The major issue in my mind is that, in context, science and the societies relevant to your thesis are both multifaceted things with diverse aspects that need to be considered. In my eyes, science is a matter of methodology. The knowledge produced by that methodology, regardless of it's cultural implications, should be evaluated in accordance with scientific principles. I think many, if not most people evaluate scientific knowledge case by case based on a personal level of interest, and based on the afore mentioned cultural implications of (some specific) scientific knowledge. The latter view makes something that should be simple and straight forward really f'n complicated.

If you restricted your thesis to certain specific themes and stereotypes about science, including their origins, public reception and perpetuation, you should be able to make a strong case. The basic premise is probably correct and supportable.

If this were vis-à-vis and I were three glasses of wine in, I'd probably have more to say.
Comment by Shine on October 7, 2010 at 11:00am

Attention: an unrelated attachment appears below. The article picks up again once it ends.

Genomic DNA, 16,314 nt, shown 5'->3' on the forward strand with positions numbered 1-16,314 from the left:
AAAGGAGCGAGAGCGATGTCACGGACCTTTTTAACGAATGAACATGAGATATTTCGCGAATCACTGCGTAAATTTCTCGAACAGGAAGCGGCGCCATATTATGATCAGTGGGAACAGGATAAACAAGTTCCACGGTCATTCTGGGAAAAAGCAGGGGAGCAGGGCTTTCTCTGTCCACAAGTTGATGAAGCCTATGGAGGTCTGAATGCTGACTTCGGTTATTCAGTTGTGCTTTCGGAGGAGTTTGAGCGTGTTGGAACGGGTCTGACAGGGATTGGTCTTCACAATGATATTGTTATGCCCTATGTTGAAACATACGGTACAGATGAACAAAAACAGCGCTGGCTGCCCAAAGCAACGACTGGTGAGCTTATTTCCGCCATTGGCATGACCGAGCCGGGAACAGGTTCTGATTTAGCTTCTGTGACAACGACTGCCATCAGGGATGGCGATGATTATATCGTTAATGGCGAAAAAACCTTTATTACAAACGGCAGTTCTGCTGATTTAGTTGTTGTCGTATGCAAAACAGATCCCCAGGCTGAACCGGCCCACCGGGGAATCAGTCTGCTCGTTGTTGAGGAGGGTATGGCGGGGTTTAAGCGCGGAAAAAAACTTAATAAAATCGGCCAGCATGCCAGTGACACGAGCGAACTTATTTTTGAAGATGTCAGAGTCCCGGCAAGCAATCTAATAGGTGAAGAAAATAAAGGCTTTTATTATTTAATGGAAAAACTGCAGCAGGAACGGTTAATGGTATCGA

Kevin, that is a great point. I see now that my thesis has the potential to alienate members of the English department. Although I do not intend to project condemnation on the literature of that time period, I can see how negativity would be inferred from using popular fiction to try and demonstrate an anti-science sentiment. I'm trying really hard to stay away from the religion v. science dichotomy; liberal arts departments are not exactly bastions of secular pride. Honestly one of the biggest reasons that I yearn for science classes is to be amongst others who share the naturalistic worldview. I'm coming to realize that supernatural philosophies pervade higher education much deeper than I had anticipated. It's not that I necessarily care what people believe in; it's just frustrating to dance around to have conversations and debates where I clearly disagree with one of the primary precepts, that being the existence of a supernatural, transcendent godhead.